Calcium-(organo)aluminum-proton competition for adsorption to tomato root cell walls: Experimental data and exchange model calculations

W.H. van Riemsdijk, W.G. Keltjens, J.W.M. Postma

Research output: Contribution to journalArticleAcademicpeer-review

14 Citations (Scopus)

Abstract

Aluminum interacts with negatively charged surfaces in plant roots, causing inhibition of growth and nutrient uptake in plants growing on acid soils. Pectins in the root cell wall form the major cation adsorption surface, with Ca2+ as the main adsorbing cation. Adsorption of Al3+ and Ca2+ to isolated cell wall material of tomato (Lycopersicon esculentum L.) roots was examined at pH 3.00-4.25 and in the presence of the aluminum chelators citrate and malate. Al3+ displaced Ca2+ from its pectic binding sites in the cell wall to a large extent but apparently also bound to non-Ca binding groups, displacing protons. Aluminum adsorption depended on the pH of the solution, with little Al adsorbing to the cell wall material at very low pH (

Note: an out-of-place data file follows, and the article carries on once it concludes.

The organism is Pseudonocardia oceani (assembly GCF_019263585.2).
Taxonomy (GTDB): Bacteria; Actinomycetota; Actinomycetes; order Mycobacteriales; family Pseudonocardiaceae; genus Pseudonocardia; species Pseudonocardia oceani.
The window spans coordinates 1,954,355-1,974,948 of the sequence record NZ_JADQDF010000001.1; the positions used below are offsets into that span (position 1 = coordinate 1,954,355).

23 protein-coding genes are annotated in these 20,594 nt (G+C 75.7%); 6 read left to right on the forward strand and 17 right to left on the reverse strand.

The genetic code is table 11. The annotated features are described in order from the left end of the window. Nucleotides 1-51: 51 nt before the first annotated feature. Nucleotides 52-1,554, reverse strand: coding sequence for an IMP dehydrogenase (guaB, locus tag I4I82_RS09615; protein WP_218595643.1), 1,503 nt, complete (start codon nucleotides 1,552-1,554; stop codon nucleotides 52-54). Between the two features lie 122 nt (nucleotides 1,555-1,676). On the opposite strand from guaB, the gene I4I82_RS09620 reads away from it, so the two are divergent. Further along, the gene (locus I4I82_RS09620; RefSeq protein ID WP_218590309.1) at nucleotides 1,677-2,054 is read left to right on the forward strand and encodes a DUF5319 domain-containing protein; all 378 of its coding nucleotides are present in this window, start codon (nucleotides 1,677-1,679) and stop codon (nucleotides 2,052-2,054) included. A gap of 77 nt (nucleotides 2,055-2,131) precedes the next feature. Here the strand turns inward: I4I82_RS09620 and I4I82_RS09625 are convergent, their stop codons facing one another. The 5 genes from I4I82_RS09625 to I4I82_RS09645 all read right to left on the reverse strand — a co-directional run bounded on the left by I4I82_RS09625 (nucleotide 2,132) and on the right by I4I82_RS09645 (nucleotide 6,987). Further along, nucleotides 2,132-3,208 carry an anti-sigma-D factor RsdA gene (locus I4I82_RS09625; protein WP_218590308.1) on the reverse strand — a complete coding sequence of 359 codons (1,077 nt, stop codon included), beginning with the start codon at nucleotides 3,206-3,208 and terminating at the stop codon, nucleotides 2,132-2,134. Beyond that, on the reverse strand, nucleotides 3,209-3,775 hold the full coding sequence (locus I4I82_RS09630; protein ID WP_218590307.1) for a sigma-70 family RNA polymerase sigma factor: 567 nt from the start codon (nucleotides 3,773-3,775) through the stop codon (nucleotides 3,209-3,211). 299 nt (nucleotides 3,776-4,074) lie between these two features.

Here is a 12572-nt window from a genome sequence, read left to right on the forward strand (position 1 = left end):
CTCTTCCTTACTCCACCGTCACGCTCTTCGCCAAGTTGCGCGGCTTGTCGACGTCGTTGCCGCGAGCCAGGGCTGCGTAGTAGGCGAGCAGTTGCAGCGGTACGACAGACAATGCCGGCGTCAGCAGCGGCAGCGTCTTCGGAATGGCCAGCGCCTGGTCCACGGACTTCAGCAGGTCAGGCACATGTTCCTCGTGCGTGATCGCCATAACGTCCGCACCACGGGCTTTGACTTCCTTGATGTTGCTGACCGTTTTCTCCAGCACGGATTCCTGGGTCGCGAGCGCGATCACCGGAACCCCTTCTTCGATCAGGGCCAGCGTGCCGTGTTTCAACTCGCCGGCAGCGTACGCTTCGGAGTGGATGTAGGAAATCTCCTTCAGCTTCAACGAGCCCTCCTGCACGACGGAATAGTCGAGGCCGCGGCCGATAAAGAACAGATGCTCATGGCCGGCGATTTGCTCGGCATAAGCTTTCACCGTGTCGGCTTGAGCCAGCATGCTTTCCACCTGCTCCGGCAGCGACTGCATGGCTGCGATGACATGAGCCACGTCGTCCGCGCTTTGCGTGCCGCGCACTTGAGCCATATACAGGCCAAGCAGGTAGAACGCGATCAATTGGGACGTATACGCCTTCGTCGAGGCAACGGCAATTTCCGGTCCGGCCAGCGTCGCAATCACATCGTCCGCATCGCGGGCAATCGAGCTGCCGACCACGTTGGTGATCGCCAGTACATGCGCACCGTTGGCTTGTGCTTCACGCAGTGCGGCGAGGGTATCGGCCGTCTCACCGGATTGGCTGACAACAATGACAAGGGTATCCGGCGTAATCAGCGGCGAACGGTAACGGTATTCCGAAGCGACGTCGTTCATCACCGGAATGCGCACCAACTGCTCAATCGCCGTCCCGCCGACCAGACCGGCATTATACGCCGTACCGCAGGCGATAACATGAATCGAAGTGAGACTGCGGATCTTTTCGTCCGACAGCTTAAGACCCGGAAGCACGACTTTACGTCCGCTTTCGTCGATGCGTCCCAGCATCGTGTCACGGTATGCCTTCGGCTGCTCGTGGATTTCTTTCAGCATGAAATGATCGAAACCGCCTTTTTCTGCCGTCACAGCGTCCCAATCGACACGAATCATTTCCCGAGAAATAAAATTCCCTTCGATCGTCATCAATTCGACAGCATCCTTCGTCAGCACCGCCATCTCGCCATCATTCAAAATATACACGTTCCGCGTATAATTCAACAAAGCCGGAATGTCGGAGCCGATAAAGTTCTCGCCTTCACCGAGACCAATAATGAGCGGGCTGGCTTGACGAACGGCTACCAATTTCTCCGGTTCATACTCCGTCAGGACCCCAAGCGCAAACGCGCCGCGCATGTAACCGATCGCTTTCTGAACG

Original languageEnglish
Pages (from-to)5247-5254
JournalEnvironmental Science and Technology
Volume39
Issue number14
DOIs
Publication statusPublished - 2005

Keywords

  • aluminum-toxicity
  • conformational transitions
  • calcium pectate
  • organic-acids
  • ion behavior
  • al-binding
  • growth
  • pectin
  • elongation
  • hypothesis

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